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Strictly Sustainable: Why the 'buy me once' movement is changing our outlook on festive fash

There are few TV programmes that feel as magical and inspiring to watch as Strictly Come Dancing.

Something about the sequin dresses, the glitz and the glamour have a habit of making even the least flamboyant want to don their sparkliest, slinkiest slip and waltz off to the nearest ballroom.

This year, sequins have been all the rage, from the catwalk to the TV screen. Take this summer’s Love Island finale, for example, where two of the four female finalists opted for sequin dresses, while ASOS currently stocks nearly 1,500 items fitting the “sequined” description. .

That said, environmentalists warn consumers not to be too dazzled by sequins, which are often made from PVC and can be used in huge numbers – sometimes more than 200,000 on one garment.

The solution, if you can’t resist the glitz, and until recycled and biodegradable options such as those created by the Sustainable Sequin Company become more available... is ‘buy to last!’ or ‘buy me once,’ as it’s also known.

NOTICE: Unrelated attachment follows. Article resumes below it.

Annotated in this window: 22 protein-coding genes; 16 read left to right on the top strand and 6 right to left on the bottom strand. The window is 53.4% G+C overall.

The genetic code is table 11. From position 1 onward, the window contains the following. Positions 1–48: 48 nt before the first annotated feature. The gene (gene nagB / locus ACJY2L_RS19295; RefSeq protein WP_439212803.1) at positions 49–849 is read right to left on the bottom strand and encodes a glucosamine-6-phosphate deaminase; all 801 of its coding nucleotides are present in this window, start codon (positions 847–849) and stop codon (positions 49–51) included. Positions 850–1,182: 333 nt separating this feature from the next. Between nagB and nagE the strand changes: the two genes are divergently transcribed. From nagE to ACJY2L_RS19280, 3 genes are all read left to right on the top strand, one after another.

‘Circular fashion’ (ie. clothes made for longevity) is a relatively unknown term that is currently being bandied around as a means to creating less waste and save money. Thankfully, the fashion industry is getting on board (check out Jigsaw’s ‘For life not landfill’ campaign if you’re not convinced).

Investing in timeless sequinned pieces that you can wear not just this festive season, but Christmas after Christmas going forward, is being touted as a possible antidote to the ordinarily throwaway nature of festive fashion.

We found this seasonal sparkly number at Hush, whose commitment is to design clothes that are to be ‘worn a lot. Over many seasons. And hopefully by more than one person’.

Strictly speaking, therefore, the ‘buy me once’ mindset might just be ONE possible solution to the style vs sustainability dilemma that’s got us all thinking a bit more about our buying habits this festive season.

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